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Urban Growth: Trends Vs. Noise

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  • Duranton, Gilles

Abstract

This paper carries out a comparative analysis of the so-called classical urban growth models and ramdon urban growth models in order to explain their explanatory capabilities about urban growth and cities size distribution. The process of innovation through experimentation embedded in the classical urban growth models has shed new ligth to explain the coexistence of both diversified and specialized cities and role that diversified cities play as “nursery cities” by facilitating experimentation (Duranton and Puga, 2001). Classical urban growth models do not naturally generate the Zipf’s law (the rank-size rule for cities), whereas ramdon urban models provide a number of explanations for this key stylized fact. The theoretical foundations of both kind of models and their degree of compatibility are also examined. An exact statement of the conditions under which both type of models may be compatible is also needed.

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File URL: http://www.usc.es/econo/RGE/Vol19_ex/ingles/art1i.pdf
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Bibliographic Info

Article provided by University of Santiago de Compostela. Faculty of Economics and Business. in its journal Revista Galega de Economía.

Volume (Year): 19 (2010)
Issue (Month): ex ()
Pages:

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Handle: RePEc:sdo:regaec:v:19:y:2010:i:ex_1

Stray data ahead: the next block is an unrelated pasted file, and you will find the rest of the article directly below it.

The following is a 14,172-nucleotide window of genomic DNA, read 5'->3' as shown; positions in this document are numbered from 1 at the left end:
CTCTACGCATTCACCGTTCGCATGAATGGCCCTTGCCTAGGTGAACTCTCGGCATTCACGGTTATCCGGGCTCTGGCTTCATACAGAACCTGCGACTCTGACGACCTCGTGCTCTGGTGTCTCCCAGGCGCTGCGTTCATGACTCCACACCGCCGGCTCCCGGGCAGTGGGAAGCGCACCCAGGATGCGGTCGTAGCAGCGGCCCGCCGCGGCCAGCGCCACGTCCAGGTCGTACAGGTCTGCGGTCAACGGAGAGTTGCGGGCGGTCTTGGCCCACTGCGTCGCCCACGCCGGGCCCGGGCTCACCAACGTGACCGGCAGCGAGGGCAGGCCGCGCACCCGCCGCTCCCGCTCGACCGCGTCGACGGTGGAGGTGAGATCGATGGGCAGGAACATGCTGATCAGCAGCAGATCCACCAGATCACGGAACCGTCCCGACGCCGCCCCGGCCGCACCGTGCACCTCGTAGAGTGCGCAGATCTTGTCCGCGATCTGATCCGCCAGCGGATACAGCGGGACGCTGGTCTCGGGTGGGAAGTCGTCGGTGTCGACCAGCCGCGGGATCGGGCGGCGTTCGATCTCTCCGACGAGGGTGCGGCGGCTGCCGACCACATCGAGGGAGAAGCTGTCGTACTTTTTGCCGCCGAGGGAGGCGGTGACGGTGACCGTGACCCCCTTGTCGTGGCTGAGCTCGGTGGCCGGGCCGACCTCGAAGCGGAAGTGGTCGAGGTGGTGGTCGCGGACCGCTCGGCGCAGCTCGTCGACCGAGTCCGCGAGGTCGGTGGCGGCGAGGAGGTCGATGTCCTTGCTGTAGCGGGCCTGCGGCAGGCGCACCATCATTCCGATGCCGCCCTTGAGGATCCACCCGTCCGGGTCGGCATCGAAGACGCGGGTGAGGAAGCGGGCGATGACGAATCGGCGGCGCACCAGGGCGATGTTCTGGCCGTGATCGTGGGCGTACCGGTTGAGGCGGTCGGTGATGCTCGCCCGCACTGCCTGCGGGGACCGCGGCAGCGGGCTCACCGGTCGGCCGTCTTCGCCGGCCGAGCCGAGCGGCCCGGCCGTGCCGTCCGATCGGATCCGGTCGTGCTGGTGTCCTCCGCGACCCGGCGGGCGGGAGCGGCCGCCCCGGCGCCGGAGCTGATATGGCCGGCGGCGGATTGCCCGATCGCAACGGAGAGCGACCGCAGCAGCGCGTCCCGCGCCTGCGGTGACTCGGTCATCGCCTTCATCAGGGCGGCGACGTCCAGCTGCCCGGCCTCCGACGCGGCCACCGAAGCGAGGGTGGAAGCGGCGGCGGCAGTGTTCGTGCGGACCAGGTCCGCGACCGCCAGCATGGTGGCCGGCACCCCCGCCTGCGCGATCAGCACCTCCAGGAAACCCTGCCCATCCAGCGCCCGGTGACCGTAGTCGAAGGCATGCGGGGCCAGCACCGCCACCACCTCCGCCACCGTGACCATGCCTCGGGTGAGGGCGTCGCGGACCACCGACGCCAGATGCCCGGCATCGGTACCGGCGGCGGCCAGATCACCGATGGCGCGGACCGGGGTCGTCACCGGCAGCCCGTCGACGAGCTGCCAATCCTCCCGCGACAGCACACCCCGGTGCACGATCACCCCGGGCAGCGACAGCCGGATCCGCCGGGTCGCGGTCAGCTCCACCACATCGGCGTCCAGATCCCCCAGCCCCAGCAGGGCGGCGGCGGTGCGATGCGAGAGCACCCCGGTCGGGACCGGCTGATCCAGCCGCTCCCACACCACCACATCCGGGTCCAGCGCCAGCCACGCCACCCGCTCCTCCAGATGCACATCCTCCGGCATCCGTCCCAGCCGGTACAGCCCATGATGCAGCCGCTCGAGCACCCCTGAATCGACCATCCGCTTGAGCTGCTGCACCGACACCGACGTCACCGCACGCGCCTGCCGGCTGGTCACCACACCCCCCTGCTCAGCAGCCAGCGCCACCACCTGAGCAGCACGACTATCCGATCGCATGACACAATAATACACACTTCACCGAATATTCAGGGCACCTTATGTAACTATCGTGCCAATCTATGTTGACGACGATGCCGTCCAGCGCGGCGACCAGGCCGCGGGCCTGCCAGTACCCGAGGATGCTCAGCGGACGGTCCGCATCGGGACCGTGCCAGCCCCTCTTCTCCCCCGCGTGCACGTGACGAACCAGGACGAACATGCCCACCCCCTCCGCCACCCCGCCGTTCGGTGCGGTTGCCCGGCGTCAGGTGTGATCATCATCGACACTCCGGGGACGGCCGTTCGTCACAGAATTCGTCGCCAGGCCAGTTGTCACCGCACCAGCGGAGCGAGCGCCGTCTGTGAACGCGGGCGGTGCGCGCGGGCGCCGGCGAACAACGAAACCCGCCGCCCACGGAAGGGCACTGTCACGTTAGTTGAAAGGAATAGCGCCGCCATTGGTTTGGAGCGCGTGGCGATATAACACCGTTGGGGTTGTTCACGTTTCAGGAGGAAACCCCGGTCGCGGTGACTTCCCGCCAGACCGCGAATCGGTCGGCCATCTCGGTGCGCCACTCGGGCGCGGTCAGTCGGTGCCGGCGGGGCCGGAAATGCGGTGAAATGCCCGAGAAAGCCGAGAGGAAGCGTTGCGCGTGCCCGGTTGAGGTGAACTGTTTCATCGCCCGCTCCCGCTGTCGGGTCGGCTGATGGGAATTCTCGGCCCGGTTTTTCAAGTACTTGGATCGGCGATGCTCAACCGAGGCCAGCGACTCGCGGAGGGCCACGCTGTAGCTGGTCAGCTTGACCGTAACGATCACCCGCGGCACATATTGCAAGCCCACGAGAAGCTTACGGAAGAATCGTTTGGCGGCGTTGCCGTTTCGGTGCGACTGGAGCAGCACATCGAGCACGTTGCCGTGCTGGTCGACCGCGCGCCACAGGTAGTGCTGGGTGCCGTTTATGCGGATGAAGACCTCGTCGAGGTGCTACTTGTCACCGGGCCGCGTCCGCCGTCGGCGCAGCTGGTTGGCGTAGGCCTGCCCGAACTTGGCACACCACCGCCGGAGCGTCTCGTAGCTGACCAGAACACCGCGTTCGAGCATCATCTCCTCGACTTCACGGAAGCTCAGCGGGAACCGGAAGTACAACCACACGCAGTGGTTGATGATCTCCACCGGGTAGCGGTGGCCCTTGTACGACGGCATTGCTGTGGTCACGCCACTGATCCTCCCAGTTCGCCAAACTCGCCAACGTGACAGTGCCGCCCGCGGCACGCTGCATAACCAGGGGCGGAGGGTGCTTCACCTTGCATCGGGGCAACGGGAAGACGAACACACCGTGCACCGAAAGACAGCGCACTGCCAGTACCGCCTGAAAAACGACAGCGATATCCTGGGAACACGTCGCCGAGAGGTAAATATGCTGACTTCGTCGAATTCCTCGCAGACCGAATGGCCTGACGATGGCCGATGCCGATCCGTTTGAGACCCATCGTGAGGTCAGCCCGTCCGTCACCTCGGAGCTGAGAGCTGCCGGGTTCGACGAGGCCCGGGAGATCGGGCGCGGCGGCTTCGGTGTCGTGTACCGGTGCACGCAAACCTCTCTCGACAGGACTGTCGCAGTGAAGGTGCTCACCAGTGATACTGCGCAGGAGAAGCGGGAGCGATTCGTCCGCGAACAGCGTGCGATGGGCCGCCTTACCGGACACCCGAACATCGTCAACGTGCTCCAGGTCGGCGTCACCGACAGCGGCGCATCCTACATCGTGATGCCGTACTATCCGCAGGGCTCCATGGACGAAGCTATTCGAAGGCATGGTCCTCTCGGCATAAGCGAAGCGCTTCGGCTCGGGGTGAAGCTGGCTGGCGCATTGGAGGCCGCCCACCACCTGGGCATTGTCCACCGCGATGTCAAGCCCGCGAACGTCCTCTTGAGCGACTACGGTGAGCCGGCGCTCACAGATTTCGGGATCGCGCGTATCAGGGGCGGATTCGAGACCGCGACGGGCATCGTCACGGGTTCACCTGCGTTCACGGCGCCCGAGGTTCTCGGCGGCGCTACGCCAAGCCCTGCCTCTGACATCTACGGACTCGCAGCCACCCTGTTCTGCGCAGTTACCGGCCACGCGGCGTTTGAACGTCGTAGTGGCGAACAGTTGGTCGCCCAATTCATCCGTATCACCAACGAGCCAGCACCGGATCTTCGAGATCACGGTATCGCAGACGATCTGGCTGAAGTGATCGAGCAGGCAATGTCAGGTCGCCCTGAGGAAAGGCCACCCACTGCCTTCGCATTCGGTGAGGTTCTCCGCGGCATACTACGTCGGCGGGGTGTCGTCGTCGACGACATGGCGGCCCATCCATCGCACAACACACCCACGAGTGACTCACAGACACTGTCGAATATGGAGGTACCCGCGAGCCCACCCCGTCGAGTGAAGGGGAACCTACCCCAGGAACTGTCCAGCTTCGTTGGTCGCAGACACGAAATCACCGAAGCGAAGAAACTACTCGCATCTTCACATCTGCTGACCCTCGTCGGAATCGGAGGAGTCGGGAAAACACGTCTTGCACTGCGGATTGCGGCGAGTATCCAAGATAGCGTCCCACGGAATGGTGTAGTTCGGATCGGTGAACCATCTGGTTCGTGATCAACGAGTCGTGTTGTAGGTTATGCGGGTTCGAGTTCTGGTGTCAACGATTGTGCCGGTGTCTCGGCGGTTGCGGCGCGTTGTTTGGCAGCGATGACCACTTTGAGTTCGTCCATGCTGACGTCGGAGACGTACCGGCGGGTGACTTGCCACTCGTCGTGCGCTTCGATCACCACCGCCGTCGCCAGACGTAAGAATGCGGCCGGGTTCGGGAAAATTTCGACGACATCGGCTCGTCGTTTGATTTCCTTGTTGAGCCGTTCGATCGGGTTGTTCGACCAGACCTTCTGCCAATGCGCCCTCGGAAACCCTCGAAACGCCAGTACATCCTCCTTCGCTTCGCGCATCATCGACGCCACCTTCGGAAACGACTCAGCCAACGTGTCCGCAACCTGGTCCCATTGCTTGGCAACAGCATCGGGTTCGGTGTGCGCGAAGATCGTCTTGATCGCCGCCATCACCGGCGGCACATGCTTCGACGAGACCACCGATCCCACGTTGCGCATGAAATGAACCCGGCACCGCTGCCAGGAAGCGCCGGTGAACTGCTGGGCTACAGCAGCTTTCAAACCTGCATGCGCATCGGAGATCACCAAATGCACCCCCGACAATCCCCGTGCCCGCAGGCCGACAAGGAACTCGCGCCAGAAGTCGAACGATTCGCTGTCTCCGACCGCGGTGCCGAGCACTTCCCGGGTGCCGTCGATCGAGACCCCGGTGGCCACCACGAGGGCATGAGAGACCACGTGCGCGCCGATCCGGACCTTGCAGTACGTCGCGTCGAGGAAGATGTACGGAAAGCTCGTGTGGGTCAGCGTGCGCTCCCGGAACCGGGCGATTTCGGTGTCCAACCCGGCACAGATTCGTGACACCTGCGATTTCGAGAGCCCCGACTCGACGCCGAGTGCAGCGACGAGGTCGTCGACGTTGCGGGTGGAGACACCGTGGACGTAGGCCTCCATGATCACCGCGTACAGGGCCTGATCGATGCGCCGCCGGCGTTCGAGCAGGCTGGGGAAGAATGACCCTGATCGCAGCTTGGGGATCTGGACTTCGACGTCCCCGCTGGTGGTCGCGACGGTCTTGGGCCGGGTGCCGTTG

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Postal: Avda Xoan XXIII S/N, 15704 Santiago de Compostela
Web page: http://www.usc.es/econo/RGE/benvidag.htm
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Related research

Keywords: Classical urban growth; Ramdon urban growth; Innovation; Diversified cities; Specialized cities; Zipf’s law.;

References

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  1. Gabaix, Xavier & Ioannides, Yannis M., 2004. "The evolution of city size distributions," Handbook of Regional and Urban Economics, in: J. V. Henderson & J. F. Thisse (ed.), Handbook of Regional and Urban Economics, edition 1, volume 4, chapter 53, pages 2341-2378 Elsevier.
  2. Federico Cingano & Fabiano Schivardi, 2004. "Identifying the Sources of Local Productivity Growth," Journal of the European Economic Association, MIT Press, vol. 2(4), pages 720-742, 06.
  3. Guy Michaels & Ferdinand Rauch & Stephen Redding, 2008. "Urbanisation and Structural Transformation," CEP Discussion Papers dp0892, Centre for Economic Performance, LSE.
  4. Esteban Rossi-Hansberg & Mark L. J. Wright, 2003. "Urban structure and growth," Discussion Paper / Institute for Empirical Macroeconomics 141, Federal Reserve Bank of Minneapolis.
  5. Xavier Gabaix, 1999. "Zipf's Law and the Growth of Cities," American Economic Review, American Economic Association, vol. 89(2), pages 129-132, May.
  6. Berliant, Marcus & Wang, Ping, 2003. "Dynamic Urban Models: Agglomeration and Growth," Working Papers 1167, California Institute of Technology, Division of the Humanities and Social Sciences.
  7. Xavier Gabaix, 1999. "Zipf'S Law For Cities: An Explanation," The Quarterly Journal of Economics, MIT Press, vol. 114(3), pages 739-767, August.
  8. Findeisen, Sebastian & Suedekum, Jens, 2007. "Industry Churning and the Evolution of Cities: Evidence for Germany," IZA Discussion Papers 3180, Institute for the Study of Labor (IZA).
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